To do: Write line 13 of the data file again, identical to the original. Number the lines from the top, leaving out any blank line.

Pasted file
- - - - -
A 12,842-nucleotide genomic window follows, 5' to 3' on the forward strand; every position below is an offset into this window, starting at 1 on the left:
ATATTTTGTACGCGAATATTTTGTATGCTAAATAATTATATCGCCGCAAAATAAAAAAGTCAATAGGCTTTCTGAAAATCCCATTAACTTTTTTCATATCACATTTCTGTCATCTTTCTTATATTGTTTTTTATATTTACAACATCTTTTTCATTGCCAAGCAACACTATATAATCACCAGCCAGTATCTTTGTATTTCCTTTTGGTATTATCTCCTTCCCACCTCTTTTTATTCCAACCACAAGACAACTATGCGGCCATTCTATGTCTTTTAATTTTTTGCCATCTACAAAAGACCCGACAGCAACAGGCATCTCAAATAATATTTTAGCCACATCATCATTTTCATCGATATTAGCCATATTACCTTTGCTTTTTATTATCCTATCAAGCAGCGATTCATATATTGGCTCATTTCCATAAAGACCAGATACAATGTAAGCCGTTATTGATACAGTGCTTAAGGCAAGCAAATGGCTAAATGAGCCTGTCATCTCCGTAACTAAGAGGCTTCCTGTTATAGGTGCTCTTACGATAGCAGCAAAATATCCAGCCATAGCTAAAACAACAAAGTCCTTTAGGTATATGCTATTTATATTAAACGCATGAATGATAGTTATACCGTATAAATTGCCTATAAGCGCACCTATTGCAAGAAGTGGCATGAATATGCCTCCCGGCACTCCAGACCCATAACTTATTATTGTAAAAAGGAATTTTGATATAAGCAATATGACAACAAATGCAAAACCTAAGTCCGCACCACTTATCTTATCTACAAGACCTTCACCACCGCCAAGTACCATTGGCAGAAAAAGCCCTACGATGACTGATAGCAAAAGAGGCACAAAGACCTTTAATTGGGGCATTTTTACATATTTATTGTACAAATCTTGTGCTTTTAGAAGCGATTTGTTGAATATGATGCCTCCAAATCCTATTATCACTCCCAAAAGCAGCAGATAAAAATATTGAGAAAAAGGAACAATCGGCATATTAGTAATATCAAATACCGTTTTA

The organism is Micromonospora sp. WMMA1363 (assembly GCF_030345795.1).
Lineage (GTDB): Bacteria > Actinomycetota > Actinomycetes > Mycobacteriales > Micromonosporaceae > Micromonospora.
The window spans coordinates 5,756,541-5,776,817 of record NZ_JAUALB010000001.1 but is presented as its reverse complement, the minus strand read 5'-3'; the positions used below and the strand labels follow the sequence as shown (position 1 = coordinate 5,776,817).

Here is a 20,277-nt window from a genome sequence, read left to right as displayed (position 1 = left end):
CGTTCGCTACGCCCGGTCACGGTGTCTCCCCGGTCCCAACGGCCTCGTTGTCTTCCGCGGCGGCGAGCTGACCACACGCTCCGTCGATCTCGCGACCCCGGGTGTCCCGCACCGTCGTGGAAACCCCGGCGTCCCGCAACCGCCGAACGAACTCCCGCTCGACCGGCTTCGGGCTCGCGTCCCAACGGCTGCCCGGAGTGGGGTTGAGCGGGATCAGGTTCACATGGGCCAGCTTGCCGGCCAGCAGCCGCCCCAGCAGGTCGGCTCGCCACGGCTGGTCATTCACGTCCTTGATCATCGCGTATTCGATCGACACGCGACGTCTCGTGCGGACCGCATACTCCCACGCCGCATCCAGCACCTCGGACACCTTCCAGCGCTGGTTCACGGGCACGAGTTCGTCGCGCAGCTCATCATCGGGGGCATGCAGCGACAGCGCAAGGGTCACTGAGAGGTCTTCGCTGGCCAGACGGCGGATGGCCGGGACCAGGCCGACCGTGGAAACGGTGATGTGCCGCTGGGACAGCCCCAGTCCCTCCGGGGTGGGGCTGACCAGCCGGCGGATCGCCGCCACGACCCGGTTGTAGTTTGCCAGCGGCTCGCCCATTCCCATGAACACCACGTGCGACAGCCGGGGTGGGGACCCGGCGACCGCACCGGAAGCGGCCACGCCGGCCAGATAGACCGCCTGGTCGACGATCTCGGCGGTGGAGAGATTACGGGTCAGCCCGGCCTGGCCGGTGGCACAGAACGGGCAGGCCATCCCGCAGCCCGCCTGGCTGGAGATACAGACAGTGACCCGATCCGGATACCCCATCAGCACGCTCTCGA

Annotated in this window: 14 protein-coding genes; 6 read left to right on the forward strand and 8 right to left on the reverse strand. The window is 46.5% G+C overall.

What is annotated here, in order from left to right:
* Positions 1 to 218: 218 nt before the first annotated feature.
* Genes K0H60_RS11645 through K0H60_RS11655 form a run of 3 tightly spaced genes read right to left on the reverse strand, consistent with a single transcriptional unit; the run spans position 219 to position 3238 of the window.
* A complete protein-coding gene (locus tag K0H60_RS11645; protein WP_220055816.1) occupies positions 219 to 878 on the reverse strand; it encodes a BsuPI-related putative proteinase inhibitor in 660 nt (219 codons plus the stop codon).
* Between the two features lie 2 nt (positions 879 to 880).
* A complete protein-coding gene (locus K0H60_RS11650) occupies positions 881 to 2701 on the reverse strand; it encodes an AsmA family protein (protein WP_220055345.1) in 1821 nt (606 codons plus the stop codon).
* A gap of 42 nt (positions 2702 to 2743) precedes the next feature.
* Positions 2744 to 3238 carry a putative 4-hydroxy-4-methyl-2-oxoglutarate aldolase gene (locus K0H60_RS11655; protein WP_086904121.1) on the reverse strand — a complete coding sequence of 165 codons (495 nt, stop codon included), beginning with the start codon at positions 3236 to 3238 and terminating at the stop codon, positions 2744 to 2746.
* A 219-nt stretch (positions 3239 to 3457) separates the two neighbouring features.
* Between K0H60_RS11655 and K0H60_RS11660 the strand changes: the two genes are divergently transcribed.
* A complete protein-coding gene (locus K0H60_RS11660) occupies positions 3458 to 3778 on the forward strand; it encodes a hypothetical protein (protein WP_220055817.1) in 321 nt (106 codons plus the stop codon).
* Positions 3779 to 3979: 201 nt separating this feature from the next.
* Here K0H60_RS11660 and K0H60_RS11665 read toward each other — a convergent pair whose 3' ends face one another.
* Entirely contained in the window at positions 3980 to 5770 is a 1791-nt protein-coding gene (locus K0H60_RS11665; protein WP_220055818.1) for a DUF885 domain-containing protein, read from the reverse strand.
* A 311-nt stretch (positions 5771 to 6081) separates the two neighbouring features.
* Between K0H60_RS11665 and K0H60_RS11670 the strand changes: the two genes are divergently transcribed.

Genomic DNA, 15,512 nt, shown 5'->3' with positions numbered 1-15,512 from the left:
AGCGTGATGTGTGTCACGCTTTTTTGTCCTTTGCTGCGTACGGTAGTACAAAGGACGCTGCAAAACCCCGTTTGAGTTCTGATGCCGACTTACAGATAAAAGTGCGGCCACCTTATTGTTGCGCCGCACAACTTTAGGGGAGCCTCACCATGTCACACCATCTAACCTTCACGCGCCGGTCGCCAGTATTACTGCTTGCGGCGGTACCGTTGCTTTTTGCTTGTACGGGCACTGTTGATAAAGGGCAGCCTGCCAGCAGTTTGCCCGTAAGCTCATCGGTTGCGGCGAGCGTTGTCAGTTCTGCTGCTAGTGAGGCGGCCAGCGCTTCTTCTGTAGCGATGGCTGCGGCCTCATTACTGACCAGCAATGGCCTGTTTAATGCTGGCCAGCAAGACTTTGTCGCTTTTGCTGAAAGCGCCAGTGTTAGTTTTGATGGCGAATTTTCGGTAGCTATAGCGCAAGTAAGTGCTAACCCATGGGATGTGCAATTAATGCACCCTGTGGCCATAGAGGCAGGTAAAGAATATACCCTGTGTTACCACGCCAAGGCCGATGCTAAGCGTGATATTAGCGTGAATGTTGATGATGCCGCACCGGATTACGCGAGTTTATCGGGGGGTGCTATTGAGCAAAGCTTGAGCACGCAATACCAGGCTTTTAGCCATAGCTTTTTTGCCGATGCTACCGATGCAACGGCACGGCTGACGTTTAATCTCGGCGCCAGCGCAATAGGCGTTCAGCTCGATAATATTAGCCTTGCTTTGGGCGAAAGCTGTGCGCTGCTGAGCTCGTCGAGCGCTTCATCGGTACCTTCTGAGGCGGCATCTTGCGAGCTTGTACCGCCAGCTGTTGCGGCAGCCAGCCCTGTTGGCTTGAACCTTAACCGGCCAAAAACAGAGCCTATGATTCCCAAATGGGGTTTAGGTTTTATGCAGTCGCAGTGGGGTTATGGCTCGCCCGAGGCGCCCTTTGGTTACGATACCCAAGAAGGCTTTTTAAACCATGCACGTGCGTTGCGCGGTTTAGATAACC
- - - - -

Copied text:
* Between the two features lie 2 nt (positions 879 to 880).